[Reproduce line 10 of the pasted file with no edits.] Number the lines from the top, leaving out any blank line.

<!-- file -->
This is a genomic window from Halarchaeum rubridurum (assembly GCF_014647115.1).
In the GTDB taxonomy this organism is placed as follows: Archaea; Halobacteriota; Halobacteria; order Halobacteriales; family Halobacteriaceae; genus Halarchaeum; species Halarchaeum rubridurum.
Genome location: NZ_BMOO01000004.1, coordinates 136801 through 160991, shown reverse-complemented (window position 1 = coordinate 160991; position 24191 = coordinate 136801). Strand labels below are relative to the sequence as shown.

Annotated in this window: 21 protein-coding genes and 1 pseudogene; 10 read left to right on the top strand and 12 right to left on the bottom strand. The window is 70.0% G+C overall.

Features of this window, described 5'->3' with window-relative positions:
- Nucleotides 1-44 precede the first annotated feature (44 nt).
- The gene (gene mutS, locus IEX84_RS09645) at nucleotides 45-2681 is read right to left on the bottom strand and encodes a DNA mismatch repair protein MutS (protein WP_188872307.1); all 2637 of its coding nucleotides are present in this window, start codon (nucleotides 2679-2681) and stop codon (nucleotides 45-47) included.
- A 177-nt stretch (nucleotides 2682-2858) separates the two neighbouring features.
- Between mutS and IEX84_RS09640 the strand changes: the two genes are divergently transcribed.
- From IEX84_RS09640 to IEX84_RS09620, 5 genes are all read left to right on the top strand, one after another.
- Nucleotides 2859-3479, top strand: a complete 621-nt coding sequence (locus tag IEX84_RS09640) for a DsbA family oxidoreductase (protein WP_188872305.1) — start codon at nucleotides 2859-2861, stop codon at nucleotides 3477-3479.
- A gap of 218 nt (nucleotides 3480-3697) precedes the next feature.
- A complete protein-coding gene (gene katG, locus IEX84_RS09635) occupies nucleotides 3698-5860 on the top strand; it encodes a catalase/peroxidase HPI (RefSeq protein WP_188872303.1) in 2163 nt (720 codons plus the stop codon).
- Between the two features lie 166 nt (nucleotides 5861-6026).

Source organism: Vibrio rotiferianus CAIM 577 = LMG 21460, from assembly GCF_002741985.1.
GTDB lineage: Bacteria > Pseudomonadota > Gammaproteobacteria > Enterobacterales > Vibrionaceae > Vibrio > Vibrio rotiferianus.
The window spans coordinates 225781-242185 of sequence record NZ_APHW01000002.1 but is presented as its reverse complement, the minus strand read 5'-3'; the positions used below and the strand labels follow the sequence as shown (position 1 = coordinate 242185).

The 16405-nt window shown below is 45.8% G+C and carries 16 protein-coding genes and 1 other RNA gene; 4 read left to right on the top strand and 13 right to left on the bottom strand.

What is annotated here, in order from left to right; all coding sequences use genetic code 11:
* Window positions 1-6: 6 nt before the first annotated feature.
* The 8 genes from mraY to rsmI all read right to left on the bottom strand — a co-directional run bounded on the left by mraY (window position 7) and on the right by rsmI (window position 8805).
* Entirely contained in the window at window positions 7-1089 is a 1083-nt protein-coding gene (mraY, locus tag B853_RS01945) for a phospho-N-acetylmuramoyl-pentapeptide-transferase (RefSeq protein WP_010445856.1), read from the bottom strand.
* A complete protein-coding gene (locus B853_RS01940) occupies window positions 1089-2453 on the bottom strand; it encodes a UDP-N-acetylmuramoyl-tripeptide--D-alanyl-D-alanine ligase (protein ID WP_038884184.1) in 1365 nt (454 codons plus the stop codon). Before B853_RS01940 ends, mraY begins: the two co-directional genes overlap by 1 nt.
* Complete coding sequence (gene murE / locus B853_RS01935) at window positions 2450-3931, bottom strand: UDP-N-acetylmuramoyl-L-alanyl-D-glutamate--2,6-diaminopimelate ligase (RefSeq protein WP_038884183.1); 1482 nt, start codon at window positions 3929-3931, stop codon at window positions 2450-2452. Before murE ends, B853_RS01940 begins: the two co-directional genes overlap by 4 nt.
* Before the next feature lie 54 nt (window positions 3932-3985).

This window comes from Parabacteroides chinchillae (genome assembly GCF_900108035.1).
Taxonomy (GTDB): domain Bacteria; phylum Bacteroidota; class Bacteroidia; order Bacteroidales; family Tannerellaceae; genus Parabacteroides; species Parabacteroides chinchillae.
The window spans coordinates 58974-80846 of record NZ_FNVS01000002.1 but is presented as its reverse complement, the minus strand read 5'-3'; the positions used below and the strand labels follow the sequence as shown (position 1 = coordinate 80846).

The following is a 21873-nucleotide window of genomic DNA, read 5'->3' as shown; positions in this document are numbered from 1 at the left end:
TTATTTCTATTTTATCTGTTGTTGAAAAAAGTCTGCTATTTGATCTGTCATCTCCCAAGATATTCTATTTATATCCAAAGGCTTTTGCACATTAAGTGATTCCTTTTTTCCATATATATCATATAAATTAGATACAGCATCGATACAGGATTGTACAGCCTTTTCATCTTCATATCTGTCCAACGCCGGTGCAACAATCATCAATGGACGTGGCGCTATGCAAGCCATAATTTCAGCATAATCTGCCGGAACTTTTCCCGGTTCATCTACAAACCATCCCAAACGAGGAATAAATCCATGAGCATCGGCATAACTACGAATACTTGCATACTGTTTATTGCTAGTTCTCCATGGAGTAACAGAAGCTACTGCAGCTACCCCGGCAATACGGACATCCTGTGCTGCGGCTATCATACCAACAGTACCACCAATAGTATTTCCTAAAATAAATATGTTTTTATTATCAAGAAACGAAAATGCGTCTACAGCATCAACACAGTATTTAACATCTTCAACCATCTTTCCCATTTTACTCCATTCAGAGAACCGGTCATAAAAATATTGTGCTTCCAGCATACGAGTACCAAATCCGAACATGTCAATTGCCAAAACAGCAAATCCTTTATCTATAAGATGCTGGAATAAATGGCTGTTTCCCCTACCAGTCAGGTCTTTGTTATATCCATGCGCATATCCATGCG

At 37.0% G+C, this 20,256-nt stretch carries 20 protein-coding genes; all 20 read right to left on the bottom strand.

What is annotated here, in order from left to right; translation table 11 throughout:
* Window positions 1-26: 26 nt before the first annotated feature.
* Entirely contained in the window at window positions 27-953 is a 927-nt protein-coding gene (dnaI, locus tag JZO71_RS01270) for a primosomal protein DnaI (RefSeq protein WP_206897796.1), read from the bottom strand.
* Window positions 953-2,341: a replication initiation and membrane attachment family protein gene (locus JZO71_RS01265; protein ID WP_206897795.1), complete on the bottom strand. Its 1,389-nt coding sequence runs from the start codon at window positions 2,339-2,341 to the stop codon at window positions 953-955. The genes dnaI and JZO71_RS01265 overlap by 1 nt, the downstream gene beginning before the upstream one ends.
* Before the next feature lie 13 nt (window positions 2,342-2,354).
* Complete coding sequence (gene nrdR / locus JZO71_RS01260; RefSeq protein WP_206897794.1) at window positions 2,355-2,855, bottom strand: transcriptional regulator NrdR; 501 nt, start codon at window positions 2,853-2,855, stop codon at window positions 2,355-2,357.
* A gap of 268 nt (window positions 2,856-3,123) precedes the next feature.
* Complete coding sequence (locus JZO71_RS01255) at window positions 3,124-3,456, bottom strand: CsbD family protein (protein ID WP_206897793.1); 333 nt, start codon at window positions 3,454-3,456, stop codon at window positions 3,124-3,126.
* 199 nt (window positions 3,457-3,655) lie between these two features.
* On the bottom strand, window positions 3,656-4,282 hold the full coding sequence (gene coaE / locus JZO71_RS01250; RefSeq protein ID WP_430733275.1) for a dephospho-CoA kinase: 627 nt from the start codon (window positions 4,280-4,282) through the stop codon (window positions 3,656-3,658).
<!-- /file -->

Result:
- From IEX84_RS09640 to IEX84_RS09620, 5 genes are all read left to right on the top strand, one after another.